Chinese Communist authorities have said the distribution of a sex tape purportedly shot in a fitting room in one of Beijing's trendiest shopping malls is "against socialist core values", after the footage went viral. But it is not every day that such a video catches national attention and creates an uproar in public discourse.
Usually it would have to involve celebrities. But the one-minute clip that went viral on July 14 featured an anonymous couple. This piece of information popped up on the soundtrack via the PA system.
A seemingly vast majority of opinions believe this was a marketing gimmick. Since the people in the video were not entertainers, Uniqlo, the retailer, was the only party who gained tremendous exposure through this incident.
As Uniqlo is a Japanese franchise and anti-Japanese sentiments are easily stimulated, there is little sympathy for it among the Chinese public. Uniqlo has categorically denied any involvement.
It is presumably cooperating with the police in probing into the matter. Like most garment and apparel stores, it separates its fitting rooms by gender and allows only one person into a room at a time. If the video was not digitally manipulated, the couple may have slipped through the guard.
But then, even a home video can be easily altered. To use the same conspiracy theory that Uniqlo planned it to ratchet up its name recognition, it would also be plausible that a competitor faked it to destroy Uniqlo's reputation. A fitting room, like a public toilet, is unique in that it is a private space within a public sphere. And like the public toilet, it serves a specified purpose. So, whether out of passion or adventure, the couple in the video violated the implicit rule regarding the use of a fitting room.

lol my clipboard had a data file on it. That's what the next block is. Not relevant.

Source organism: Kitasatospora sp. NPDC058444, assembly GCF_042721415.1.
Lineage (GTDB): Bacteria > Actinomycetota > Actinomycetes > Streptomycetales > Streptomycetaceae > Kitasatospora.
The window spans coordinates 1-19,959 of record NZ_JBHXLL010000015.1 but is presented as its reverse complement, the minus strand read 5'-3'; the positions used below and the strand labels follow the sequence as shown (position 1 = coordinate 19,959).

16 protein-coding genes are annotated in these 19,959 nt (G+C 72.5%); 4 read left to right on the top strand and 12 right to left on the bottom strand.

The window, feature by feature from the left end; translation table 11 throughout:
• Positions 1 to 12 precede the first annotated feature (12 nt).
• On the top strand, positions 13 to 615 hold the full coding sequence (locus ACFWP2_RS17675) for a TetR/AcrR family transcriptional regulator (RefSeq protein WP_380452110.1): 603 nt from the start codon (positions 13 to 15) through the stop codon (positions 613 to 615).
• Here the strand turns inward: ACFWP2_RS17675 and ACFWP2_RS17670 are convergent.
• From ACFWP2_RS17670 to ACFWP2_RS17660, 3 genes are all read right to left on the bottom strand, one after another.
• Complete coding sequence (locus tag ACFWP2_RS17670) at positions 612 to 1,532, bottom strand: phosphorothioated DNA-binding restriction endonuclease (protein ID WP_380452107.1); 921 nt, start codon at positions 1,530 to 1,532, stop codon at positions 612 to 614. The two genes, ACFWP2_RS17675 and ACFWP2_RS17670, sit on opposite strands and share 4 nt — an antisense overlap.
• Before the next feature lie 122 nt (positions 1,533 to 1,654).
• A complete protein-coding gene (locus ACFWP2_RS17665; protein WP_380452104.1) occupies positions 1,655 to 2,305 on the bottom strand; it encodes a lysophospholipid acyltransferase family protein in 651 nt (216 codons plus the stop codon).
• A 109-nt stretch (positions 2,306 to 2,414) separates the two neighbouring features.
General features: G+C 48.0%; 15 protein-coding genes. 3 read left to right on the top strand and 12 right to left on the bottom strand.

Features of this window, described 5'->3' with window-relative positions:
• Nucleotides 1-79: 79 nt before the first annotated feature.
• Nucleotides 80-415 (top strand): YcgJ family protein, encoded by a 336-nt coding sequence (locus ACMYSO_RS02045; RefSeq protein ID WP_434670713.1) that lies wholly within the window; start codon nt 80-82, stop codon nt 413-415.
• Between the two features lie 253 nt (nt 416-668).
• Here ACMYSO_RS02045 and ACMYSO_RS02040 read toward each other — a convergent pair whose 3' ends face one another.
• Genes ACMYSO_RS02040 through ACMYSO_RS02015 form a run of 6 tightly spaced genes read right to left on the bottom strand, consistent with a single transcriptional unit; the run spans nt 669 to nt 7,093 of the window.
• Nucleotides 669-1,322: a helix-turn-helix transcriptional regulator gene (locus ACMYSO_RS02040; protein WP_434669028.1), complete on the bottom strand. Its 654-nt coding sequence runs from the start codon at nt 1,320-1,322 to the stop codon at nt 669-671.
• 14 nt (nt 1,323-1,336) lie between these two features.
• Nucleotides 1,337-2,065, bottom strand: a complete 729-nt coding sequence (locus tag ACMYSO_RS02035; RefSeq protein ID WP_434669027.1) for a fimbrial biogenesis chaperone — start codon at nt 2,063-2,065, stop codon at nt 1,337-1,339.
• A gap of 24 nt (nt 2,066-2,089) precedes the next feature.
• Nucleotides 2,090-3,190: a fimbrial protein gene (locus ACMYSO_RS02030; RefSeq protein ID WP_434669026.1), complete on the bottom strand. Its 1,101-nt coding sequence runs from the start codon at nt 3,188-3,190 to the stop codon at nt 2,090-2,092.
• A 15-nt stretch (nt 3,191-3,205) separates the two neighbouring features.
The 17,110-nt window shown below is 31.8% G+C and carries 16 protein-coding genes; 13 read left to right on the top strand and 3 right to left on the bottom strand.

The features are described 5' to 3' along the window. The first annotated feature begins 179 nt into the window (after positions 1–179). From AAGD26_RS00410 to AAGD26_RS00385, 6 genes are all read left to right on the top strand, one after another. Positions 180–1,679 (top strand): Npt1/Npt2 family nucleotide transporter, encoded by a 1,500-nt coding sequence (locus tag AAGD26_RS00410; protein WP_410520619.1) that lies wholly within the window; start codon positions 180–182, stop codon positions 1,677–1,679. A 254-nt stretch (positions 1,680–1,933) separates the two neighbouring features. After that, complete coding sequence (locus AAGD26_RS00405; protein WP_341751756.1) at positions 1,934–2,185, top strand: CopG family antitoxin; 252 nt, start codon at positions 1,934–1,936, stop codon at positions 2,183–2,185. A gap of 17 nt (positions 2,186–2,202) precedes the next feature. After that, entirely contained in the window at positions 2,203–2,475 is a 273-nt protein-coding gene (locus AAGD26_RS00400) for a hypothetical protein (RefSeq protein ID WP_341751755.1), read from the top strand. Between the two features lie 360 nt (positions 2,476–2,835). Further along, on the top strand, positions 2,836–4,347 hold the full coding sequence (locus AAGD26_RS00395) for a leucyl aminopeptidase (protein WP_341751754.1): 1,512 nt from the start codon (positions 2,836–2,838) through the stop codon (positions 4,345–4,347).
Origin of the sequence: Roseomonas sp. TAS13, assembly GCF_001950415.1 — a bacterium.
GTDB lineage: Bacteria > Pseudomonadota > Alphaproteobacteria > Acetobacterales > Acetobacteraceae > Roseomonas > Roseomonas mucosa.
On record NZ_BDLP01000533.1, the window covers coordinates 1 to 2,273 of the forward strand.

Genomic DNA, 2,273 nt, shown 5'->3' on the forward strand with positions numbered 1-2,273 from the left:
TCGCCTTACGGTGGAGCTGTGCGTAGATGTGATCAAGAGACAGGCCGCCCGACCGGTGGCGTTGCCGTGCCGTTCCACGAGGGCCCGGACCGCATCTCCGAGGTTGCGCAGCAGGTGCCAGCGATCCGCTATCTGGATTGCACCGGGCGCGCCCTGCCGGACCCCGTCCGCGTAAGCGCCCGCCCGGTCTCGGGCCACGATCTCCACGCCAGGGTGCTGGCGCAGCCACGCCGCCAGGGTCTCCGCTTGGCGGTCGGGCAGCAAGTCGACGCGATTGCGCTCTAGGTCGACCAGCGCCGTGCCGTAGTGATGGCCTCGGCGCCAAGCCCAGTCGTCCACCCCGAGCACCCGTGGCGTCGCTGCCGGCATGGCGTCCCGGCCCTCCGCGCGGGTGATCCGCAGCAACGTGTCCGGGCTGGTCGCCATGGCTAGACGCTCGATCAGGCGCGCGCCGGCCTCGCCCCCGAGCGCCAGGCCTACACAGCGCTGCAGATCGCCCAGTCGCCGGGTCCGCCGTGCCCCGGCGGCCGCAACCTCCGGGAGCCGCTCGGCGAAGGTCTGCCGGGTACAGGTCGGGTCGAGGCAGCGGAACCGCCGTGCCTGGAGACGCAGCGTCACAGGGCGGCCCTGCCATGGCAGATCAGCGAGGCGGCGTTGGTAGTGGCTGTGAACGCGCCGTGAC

Some legal experts have come forward and explained that this was not illegal, per se. Now there have been sporadic reports that the couple in question were shocked to find their intimacy made public in such a brutal manner. They've insisted they never intended the video for public consumption.
If that is true, one possibility was their cellphone or computer was hacked. There seems to be a consensus, at least among pundits, that whoever uploaded it was more egregious in the violation of morality and possibly the law. It would have been a flagrant infringement of personal privacy and, as the content could be deemed pornographic in nature, spreading it, with or without the consent of the persons involved in the making of the video, would run counter to the law.
More troubling than that is the carnival-like atmosphere that surrounded the exposure of such personal privacy. They denounced the maker, distributor and the possible backer of the video, rarely contemplating the possibility that the three roles could be separated and, in each case, there could be a different perpetrator and a different victim.
And this on legitimate websites and after rounds of government campaigns to root out online pornography. The demand for titillation will always exist, and it depends on how and where the libido will be channeled. In a sense, the one who had sex in a fitting room represented the public at large in that the impropriety, if not uncovered, would enhance one's feeling of bravado and, under the cloak of anonymity, would not incur much risk.